Today's impossible challenge, ladies and gentlemen, pits this standard Catonsville row home, the one with the oh-so-narrow-minded staircase, against this 700-pound, 6-foot-long, Baldwin grand piano.
On our left we have the row home's prospective tenant, Adam Mahonske, a cheerful piano teacher at the Baltimore School for the Arts. He wants to move his piano, not into the front room of the row house -- for that would be a little too easy -- but upstairs where he will be able to operate a cheerful little studio.
On our right we have the mountainous Gurski brothers from Brooklyn, not the one in New York, the one in South Baltimore. David, at 235 pounds and 29 years, is the serious, younger one, the one standing just inside the foyer. His eyes are cast doubtfully at the sharp, totally impossible angle that the piano will have to take immediately to the left and then to the right once it passes through the main doorway -- assuming it does pass through the main doorway -- and then into the entrance to the enclosed staircase.
So: Gut-busting piano, claustrophobic stairway, optimistic piano teacher, two Polish-American guys from Brooklyn. Is the picture coming into focus?
David Gurski is frowning now at the low ceiling. Now he turns and frowns at his brother. "It's tight, Eddie," he says. "That first turn is tight."
One year older and possessed of a benign, confident smile that suggests the advantage of being the brother who is 85 pounds heavier, Eddie opens his palms and shrugs.
"We've got 2 inches to play with."
As D&E of D&E Movers continue their debate, Adam Mahonske places the challenge in perspective. First, if the piano can't get in, he isn't moving in. Second, this is the piano his parents gave him when he was 12 and he wouldn't be at all happy if it were, say, dropped down the staircase and turned into fiddlesticks.
"I've always moved my own piano," he says. "I'd borrow some pads and skid boards and I'd get a couple of friends." He pauses and peeks again at the narrow staircase. He shakes his head. "I never had to go up a staircase. No way on earth could I do this one."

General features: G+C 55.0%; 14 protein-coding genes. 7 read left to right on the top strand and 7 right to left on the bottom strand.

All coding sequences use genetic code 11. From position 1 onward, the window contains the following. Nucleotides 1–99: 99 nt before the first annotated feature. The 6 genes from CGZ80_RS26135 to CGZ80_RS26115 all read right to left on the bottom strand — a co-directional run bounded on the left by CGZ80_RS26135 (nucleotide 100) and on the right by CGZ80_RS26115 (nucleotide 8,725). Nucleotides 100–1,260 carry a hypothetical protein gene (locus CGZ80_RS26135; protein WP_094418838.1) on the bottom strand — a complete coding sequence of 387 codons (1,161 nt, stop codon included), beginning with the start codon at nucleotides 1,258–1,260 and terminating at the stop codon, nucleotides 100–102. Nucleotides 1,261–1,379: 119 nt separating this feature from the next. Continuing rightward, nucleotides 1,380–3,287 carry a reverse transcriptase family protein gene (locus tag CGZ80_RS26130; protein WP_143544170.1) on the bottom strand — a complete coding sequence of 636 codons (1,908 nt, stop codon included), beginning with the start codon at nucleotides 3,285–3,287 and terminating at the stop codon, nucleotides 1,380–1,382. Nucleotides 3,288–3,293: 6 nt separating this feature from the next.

L The question is, what way on earth will the Gurski boys use?
LET'S TAKE A MOMENT HERE to examine what we've got. Inside every piano there is a Rube Goldberg maze of delicate pegs and dowels and flanges and shanks, wrapped in felt and string and buckskin and paper and framed out in steel, copper and iron. When triggered by an ivory-covered key struck by a finger -- or if you're Jerry Lee Lewis, by elbow or cowboy boot -- a felt-covered hammer strikes a tautly stretched length of wire and the resulting sound is, well, nice. (If you're Jerry Lee Lewis it just sounds loud.)
The whole contraption weighs about 80 pounds and, so far, there is no need to call the Gurski boys. Trouble is, you need to anchor that intricate assembly in something, you need someplace to stretch those wires and while you're at it you might as well throw in some lacquer to make it look halfway decent and easier to dust. The resulting packaging adds a quarter to a half ton of weight and somehow qualifies it for the term piano, which comes from the Italian, meaning graceful or smooth or, well, nice.
Piano mover, however, is a conundrum, an odd contradiction of terms like jumbo shrimp or soviet union. For just as the blending of all that weight with all those delicate notes makes a piano a piano, it also takes a mixture of strength and grace to move the darn thing. Not that you always get it. After all, the piano mover's lexicon wouldn't contain the word "ding" or "nick" or "chiropractor" if all moves went smoothly.
"IT'S ABOUT AS TIGHT AS IT gets," says David Gurski in front of Adam Mahonske's row house.
L "It's pretty tight," Eddie Gurski grins to Arthur Fliggins.
Arthur is their East Baltimore-raised partner, the former U.S. Marine mortarman whom they call their third brother. He stands 6 feet even and weighs 245 pounds, and he is also the crew's bottom man.
Piano-moving crews ideally have three men: The top man is the guy who leads the way with his rear end and, going up stairs, lifts and heaves and turns red in the face; the bottom man is the guy at the bottom, or heavy end, who uses his back and shoulders to heave and guide, and who sees most clearly just how flat he will be squashed should the top man let go; the dolly man is the guy who lends a hand here and there but whose principal task is to keep repositioning the dolly on which the piano rests.
All pianos, whether the upright models or the smaller consoles or spinets or even the grand pianos, are lifted onto a special padded sliding board that is then rested on a dolly for easy moving.
And here is the first secret of the Gurski brothers' success.
"Other piano movers have dollies with the kind of wheels that wobble," explains Eddie. "When you're going down a hall, they can make the piano go crooked. It's hard to control."